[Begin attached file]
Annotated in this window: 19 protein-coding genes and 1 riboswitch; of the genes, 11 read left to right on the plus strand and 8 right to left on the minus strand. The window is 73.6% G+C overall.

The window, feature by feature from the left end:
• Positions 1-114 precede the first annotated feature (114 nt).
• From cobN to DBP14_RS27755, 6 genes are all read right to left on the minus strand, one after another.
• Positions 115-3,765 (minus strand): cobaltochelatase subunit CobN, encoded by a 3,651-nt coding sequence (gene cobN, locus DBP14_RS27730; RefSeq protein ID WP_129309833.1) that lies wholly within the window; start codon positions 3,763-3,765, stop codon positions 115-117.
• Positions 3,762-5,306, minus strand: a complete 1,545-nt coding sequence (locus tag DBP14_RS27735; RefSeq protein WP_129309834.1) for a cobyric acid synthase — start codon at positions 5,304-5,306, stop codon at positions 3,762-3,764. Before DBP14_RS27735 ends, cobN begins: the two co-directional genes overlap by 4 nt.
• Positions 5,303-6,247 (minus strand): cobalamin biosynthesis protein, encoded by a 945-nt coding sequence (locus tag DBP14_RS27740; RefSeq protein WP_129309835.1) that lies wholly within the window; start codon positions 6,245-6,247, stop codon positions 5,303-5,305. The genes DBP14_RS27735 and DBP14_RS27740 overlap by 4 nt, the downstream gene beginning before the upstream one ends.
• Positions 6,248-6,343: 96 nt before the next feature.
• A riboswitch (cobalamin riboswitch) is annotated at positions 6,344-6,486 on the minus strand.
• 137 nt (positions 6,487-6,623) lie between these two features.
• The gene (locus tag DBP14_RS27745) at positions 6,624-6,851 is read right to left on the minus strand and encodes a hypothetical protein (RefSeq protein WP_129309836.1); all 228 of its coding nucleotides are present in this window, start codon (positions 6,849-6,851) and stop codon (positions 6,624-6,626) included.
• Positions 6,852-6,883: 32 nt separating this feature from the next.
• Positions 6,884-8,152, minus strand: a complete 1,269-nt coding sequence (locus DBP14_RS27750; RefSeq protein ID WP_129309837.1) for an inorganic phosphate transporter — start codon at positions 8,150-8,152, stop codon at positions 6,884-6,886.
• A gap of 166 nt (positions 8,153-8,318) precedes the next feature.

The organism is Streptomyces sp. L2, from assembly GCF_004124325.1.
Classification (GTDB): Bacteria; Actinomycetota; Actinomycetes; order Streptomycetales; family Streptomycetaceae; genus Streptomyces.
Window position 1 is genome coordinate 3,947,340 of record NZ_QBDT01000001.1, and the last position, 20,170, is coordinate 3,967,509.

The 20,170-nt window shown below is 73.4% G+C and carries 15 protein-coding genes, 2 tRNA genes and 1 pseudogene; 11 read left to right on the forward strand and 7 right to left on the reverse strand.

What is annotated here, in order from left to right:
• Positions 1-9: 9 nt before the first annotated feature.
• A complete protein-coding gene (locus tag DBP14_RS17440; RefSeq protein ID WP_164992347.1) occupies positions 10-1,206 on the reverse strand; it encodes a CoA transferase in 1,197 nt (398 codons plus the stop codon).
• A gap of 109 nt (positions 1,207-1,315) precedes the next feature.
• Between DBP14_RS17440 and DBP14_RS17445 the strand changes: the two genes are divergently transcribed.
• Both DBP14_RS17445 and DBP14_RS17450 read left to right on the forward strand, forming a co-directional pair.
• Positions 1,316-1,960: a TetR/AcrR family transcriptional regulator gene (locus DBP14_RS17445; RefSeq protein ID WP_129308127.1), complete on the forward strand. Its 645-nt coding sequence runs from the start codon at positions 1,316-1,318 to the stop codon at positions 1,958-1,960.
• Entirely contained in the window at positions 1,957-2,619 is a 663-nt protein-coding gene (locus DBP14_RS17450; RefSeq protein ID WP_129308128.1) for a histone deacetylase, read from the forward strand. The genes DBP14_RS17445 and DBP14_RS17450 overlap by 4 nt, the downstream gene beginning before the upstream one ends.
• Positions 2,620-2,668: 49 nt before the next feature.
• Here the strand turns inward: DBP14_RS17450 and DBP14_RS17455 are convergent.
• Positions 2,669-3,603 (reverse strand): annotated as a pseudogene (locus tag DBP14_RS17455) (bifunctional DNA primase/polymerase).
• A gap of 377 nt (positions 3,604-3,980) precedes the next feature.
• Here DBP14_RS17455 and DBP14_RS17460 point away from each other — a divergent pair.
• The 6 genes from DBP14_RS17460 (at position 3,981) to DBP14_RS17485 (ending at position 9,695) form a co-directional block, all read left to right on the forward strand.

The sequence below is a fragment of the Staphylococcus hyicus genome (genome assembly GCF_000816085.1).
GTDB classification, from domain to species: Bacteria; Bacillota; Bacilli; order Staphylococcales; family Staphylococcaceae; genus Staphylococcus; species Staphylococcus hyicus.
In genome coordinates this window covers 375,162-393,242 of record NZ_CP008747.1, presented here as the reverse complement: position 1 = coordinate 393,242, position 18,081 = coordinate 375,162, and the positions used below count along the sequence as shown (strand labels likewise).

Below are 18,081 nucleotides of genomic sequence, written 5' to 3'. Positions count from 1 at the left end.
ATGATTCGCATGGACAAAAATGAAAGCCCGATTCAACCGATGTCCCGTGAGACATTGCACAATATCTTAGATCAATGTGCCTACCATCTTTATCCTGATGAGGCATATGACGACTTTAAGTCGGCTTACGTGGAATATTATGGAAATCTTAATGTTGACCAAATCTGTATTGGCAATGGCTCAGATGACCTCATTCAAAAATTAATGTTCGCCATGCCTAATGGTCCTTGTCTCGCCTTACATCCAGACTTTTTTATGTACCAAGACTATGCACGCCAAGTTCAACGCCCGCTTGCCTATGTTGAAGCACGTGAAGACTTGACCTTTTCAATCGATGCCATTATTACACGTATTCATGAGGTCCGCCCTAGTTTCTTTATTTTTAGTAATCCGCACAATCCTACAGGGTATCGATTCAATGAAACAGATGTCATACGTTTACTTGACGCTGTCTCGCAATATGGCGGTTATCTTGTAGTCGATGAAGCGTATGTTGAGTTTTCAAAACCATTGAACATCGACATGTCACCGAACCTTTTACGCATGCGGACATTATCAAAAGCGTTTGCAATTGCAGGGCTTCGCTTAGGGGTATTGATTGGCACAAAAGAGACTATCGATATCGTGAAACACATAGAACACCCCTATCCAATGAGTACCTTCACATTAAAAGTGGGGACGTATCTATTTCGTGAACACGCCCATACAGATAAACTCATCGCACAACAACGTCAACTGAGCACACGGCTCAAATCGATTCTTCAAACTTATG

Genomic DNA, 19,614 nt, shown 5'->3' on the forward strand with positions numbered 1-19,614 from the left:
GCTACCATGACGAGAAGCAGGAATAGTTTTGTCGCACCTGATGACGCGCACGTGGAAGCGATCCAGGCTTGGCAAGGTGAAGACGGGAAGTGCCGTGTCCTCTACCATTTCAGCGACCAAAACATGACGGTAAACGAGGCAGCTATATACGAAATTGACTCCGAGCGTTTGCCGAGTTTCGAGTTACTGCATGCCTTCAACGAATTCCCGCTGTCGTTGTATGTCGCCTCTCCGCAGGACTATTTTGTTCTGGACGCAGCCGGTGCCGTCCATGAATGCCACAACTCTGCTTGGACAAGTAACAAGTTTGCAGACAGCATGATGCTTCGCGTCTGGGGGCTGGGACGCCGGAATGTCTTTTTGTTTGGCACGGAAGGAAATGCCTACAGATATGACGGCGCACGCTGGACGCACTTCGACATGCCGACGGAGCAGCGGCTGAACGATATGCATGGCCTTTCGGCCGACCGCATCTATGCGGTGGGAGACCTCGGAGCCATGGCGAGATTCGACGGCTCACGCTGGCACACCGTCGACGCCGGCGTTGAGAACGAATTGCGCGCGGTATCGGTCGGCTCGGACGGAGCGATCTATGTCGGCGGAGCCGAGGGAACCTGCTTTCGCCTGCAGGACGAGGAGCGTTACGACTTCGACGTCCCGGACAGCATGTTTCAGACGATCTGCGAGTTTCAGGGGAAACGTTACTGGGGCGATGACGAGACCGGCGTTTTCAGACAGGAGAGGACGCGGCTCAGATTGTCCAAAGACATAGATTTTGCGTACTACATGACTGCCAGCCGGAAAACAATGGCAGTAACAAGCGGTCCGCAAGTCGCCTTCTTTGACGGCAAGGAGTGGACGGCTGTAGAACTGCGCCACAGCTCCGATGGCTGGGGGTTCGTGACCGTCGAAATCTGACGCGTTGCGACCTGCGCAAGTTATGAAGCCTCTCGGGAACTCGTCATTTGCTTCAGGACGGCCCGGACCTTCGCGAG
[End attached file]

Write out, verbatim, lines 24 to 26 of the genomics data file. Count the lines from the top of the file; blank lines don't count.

• Both DBP14_RS17445 and DBP14_RS17450 read left to right on the forward strand, forming a co-directional pair.
• Positions 1,316-1,960: a TetR/AcrR family transcriptional regulator gene (locus DBP14_RS17445; RefSeq protein ID WP_129308127.1), complete on the forward strand. Its 645-nt coding sequence runs from the start codon at positions 1,316-1,318 to the stop codon at positions 1,958-1,960.
• Entirely contained in the window at positions 1,957-2,619 is a 663-nt protein-coding gene (locus DBP14_RS17450; RefSeq protein ID WP_129308128.1) for a histone deacetylase, read from the forward strand. The genes DBP14_RS17445 and DBP14_RS17450 overlap by 4 nt, the downstream gene beginning before the upstream one ends.